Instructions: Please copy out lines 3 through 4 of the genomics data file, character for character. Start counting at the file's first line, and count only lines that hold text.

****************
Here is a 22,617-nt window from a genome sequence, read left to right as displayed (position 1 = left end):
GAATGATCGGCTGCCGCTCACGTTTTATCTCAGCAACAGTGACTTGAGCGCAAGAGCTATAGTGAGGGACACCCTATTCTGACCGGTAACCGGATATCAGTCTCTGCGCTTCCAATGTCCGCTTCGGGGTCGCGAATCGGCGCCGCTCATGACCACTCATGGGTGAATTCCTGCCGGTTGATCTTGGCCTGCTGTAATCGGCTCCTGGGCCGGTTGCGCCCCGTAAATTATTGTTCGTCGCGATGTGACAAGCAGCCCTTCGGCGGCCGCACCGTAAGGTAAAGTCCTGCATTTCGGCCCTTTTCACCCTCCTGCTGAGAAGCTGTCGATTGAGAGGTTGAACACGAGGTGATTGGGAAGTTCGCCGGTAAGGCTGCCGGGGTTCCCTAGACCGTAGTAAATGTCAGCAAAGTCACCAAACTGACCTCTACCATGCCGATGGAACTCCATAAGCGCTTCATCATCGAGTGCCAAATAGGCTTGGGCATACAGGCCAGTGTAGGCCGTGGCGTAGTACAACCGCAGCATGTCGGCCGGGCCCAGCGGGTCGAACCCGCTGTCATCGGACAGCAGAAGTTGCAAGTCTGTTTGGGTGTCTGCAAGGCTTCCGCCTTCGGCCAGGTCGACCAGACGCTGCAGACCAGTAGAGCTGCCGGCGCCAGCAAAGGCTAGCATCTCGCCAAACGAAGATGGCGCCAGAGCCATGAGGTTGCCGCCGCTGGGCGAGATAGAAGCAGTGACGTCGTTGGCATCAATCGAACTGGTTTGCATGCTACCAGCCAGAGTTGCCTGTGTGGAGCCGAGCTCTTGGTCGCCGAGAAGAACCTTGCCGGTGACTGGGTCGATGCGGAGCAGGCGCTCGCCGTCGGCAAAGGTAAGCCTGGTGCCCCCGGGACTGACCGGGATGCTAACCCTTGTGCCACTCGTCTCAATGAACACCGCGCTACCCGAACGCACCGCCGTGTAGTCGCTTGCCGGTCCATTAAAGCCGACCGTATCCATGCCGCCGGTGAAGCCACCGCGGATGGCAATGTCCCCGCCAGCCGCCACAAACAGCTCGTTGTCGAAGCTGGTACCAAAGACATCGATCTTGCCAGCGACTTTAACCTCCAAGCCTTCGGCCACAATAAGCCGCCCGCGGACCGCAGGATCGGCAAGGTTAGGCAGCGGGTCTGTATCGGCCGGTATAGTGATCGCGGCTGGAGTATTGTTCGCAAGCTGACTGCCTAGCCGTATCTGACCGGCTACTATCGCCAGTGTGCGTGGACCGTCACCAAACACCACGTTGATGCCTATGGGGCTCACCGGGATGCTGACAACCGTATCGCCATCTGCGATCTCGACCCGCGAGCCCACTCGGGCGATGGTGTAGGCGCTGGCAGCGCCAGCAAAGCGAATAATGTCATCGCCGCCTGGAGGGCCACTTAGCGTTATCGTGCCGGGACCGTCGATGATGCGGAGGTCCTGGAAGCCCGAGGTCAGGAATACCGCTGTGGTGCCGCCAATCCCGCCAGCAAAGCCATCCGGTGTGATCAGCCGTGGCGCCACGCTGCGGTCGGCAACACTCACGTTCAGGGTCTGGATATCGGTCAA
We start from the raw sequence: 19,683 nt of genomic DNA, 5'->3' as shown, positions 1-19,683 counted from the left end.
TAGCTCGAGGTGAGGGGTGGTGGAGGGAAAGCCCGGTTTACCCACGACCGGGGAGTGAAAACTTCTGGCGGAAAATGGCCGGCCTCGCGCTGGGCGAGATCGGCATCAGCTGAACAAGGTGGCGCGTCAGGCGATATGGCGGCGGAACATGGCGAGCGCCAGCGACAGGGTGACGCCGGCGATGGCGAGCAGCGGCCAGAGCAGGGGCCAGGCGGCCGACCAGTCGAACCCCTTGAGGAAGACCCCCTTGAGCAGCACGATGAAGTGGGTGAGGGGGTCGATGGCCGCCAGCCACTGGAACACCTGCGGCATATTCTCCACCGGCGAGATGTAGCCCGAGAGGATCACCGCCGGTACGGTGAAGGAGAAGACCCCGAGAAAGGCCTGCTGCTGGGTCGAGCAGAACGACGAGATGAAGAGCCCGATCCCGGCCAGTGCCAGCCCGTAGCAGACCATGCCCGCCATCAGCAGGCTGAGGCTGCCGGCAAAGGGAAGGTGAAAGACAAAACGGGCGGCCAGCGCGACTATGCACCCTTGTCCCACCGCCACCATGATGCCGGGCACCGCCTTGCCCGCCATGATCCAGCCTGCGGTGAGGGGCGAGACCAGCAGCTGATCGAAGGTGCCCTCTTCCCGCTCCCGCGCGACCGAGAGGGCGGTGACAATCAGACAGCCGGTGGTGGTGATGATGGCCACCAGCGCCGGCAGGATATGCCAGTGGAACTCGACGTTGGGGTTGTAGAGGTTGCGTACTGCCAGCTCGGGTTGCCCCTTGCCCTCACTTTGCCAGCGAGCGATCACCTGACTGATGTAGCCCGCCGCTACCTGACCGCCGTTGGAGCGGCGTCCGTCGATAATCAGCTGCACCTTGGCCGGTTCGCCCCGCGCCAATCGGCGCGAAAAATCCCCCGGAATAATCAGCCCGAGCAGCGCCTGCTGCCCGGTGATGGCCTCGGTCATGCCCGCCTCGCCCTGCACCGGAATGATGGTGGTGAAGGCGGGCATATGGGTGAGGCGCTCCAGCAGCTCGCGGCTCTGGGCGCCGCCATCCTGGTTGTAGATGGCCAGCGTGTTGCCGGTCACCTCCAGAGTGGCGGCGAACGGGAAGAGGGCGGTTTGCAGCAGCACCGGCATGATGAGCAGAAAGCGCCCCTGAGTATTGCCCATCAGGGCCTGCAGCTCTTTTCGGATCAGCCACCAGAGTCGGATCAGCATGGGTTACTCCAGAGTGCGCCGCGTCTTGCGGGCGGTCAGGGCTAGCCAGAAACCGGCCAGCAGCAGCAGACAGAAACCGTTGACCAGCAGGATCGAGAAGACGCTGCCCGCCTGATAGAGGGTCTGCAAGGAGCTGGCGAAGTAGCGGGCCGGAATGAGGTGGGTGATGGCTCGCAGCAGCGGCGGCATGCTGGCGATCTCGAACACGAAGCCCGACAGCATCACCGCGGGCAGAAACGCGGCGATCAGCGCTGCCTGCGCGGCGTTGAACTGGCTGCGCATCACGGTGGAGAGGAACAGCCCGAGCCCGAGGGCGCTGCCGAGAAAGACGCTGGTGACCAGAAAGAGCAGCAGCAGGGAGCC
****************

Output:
We start from the raw sequence: 19,683 nt of genomic DNA, 5'->3' as shown, positions 1-19,683 counted from the left end.
TAGCTCGAGGTGAGGGGTGGTGGAGGGAAAGCCCGGTTTACCCACGACCGGGGAGTGAAAACTTCTGGCGGAAAATGGCCGGCCTCGCGCTGGGCGAGATCGGCATCAGCTGAACAAGGTGGCGCGTCAGGCGATATGGCGGCGGAACATGGCGAGCGCCAGCGACAGGGTGACGCCGGCGATGGCGAGCAGCGGCCAGAGCAGGGGCCAGGCGGCCGACCAGTCGAACCCCTTGAGGAAGACCCCCTTGAGCAGCACGATGAAGTGGGTGAGGGGGTCGATGGCCGCCAGCCACTGGAACACCTGCGGCATATTCTCCACCGGCGAGATGTAGCCCGAGAGGATCACCGCCGGTACGGTGAAGGAGAAGACCCCGAGAAAGGCCTGCTGCTGGGTCGAGCAGAACGACGAGATGAAGAGCCCGATCCCGGCCAGTGCCAGCCCGTAGCAGACCATGCCCGCCATCAGCAGGCTGAGGCTGCCGGCAAAGGGAAGGTGAAAGACAAAACGGGCGGCCAGCGCGACTATGCACCCTTGTCCCACCGCCACCATGATGCCGGGCACCGCCTTGCCCGCCATGATCCAGCCTGCGGTGAGGGGCGAGACCAGCAGCTGATCGAAGGTGCCCTCTTCCCGCTCCCGCGCGACCGAGAGGGCGGTGACAATCAGACAGCCGGTGGTGGTGATGATGGCCACCAGCGCCGGCAGGATATGCCAGTGGAACTCGACGTTGGGGTTGTAGAGGTTGCGTACTGCCAGCTCGGGTTGCCCCTTGCCCTCACTTTGCCAGCGAGCGATCACCTGACTGATGTAGCCCGCCGCTACCTGACCGCCGTTGGAGCGGCGTCCGTCGATAATCAGCTGCACCTTGGCCGGTTCGCCCCGCGCCAATCGGCGCGAAAAATCCCCCGGAATAATCAGCCCGAGCAGCGCCTGCTGCCCGGTGATGGCCTCGGTCATGCCCGCCTCGCCCTGCACCGGAATGATGGTGGTGAAGGCGGGCATATGGGTGAGGCGCTCCAGCAGCTCGCGGCTCTGGGCGCCGCCATCCTGGTTGTAGATGGCCAGCGTGTTGCCGGTCACCTCCAGAGTGGCGGCGAACGGGAAGAGGGCGGTTTGCAGCAGCACCGGCATGATGAGCAGAAAGCGCCCCTGAGTATTGCCCATCAGGGCCTGCAGCTCTTTTCGGATCAGCCACCAGAGTCGGATCAGCATGGGTTACTCCAGAGTGCGCCGCGTCTTGCGGGCGGTCAGGGCTAGCCAGAAACCGGCCAGCAGCAGCAGACAGAAACCGTTGACCAGCAGGATCGAGAAGACGCTGCCCGCCTGATAGAGGGTCTGCAAGGAGCTGGCGAAGTAGCGGGCCGGAATGAGGTGGGTGATGGCTCGCAGCAGCGGCGGCATGCTGGCGATCTCGAACACGAAGCCCGACAGCATCACCGCGGGCAGAAACGCGGCGATCAGCGCTGCCTGCGCGGCGTTGAACTGGCTGCGCATCACGGTGGAGAGGAACAGCCCGAGCCCGAGGGCGCTGCCGAGAAAGACGCTGGTGACCAGAAAGAGCAGCAGCAGGGAGCC